Top News, Articles, and Interviews in Philosophy

Cancel Culture & Critical Race Theory

In the context of their war on “cancel culture” Republicans professes a profound devotion to the First Amendment, freedom of expression and the marketplace of ideas. As noted in earlier essays, they generally frame these battles in disingenuous ways or simply lie. For example, Republicans have raged against the alleged cancellation of Dr. Seuss, but [More]

Five Fallacies of Collective Harm

It's often thought that "collective harm" can result from a collection of contributions despite each individual increment to the number of contributions allegedly making no difference at all. I think this is incoherent, or at any rate entirely unmotivated. There seem to be five main reasons why people tend to hold this dubious view. In this post, I'll briefly explain why each is misguided.(1) The Rounding to Zero Fallacy. As Parfit noted in his famous discussion of "moral mathematics", it's really important not to neglect tiny chances of having a huge impact.  The latter could well have high expected value, which you'll lose sight of if you mistakenly treat "tiny chance" as equivalent to "no chance at all". (Previously discussed here.)(2) The Chunky Fallacy involves claiming that a system "isn't sensitive to small changes" even though it is sensitive to large changes, and a sufficient number of small changes constitutes a large change. (I take this to include "threshold-moving" maneuvers; see, e.g., my response to the claim that "the system is not sensitive to a single vote, and anything close to even will be decided by the courts or the like.")(3) The First-Increment Fallacy involves generalizing from the first increment in a sequence, even when it is not representative.  Sinnott-Armstrong's argument that emergence blocks individual impact for GHG emissions rests on this fallacy.  (As do certain anti-aggregative intuitions.)(4) The [More]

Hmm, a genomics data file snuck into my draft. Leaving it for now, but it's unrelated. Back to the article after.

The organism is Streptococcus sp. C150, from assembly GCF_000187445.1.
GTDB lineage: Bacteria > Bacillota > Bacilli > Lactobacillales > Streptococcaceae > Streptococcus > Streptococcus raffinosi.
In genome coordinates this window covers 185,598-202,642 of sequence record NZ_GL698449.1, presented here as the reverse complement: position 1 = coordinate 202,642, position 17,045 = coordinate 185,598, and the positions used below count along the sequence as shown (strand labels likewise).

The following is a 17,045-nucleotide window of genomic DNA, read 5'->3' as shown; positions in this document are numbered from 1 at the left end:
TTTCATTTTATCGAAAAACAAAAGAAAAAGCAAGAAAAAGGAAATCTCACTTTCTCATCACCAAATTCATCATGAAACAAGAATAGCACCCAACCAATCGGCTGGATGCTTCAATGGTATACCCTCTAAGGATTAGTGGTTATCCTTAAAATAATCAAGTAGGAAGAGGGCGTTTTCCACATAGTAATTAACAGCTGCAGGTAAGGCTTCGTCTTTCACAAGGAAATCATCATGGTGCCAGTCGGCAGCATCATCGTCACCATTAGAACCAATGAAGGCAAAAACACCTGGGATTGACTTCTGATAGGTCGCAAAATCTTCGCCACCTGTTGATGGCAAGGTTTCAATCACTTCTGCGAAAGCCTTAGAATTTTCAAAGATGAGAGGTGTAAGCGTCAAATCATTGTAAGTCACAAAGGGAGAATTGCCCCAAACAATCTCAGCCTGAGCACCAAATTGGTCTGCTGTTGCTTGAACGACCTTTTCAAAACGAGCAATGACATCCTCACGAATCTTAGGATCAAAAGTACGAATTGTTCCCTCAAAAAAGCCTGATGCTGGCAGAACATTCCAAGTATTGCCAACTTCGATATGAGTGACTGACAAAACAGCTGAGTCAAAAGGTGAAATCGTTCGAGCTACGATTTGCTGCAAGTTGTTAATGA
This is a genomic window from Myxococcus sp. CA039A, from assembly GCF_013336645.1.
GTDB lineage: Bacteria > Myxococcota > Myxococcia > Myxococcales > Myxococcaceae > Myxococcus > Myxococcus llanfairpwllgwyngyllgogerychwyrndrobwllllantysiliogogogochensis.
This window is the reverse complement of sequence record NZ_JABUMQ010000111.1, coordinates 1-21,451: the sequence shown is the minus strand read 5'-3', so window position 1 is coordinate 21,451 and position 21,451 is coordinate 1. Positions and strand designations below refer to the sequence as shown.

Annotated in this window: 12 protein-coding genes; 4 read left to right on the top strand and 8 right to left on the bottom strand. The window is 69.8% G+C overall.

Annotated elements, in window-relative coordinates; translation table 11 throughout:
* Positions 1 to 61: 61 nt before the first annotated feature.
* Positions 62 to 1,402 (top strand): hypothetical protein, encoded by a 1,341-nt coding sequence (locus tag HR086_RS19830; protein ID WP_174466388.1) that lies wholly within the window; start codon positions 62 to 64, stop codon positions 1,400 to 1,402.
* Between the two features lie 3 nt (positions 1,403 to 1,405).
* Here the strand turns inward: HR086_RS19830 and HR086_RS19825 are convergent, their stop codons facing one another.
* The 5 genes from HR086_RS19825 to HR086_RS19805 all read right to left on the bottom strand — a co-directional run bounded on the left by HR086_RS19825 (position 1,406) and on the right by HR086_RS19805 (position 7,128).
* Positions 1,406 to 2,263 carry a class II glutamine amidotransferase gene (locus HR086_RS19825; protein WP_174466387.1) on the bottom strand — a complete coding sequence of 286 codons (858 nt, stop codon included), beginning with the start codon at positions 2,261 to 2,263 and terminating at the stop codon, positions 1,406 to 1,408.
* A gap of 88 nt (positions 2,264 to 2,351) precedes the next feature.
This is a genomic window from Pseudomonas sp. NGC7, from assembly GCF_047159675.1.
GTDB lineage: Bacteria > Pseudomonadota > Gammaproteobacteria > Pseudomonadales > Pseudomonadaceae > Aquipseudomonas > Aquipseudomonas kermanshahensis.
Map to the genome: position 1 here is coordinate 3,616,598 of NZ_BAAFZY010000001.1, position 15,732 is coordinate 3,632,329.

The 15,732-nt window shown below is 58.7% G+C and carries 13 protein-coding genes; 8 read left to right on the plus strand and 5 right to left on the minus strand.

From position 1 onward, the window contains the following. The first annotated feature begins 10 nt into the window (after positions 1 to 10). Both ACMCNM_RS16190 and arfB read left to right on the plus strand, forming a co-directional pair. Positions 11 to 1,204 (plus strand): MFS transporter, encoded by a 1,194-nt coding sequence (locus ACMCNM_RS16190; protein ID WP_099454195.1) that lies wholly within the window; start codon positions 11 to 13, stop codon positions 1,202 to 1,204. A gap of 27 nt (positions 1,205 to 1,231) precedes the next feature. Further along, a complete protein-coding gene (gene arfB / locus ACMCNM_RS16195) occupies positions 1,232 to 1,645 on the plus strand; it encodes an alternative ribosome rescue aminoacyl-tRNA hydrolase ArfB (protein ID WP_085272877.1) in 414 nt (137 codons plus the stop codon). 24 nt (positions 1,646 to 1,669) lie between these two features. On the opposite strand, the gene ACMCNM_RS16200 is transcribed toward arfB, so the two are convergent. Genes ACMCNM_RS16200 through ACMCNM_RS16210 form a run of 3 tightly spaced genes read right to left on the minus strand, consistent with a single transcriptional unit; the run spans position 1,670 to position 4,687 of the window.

Death Determiners

If a person dies in the United States and is not in the care of a doctor, then any investigation into their cause of death will probably be conducted by a medical examiner or coroner. To qualify as a medical examiner, a person must be a physician and they are often board qualified in forensic [More]

Florida: Recording Professors

As this is being written, a Republican bill has been passed in Florida that would allow students to record lectures without the professors’ consent. The bill also encourages students to report lectures they think are stifling “viewpoint diversity” on campuses. Republicans have claimed that this bill is intended as protection against “Marxist professors and students.” [More]

The Denial of Death and Risk Assessment

The threat of widespread death from COVID-19 has become so all consuming that we're willing to give up real community, finances, jobs, possibly a healthy mental life, and, perhaps worst of all, the ability to buy toilet paper at any local store. We’ve somehow decided that all the things we thought we apparently valued prior to the disease can be set aside because this one option—stopping the spread of COVID-19—is the only thing that matters. [More]

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Dr. Robert McKim
  • on Religious Diversity
  • Professor of Religion and Professor of Philosophy
  • Focuses on Philosophy of Religion
  • Ph.D. Yale

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Dr. Alvin Plantinga
  • on Where the Conflict Really Lies
  • Emeritus Professor of Philosophy (UND)
  • Focuses on Epistemology, Metaphysics, Philosophy of Religion
  • Ph.D. Yale

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Dr. Peter Boghossian
  • on faith as a cognitive sickness
  • Teaches Philosophy at Portland State University (Oregon)
  • Focuses on atheism and critical thinking
  • Has a passion for teaching in prisons
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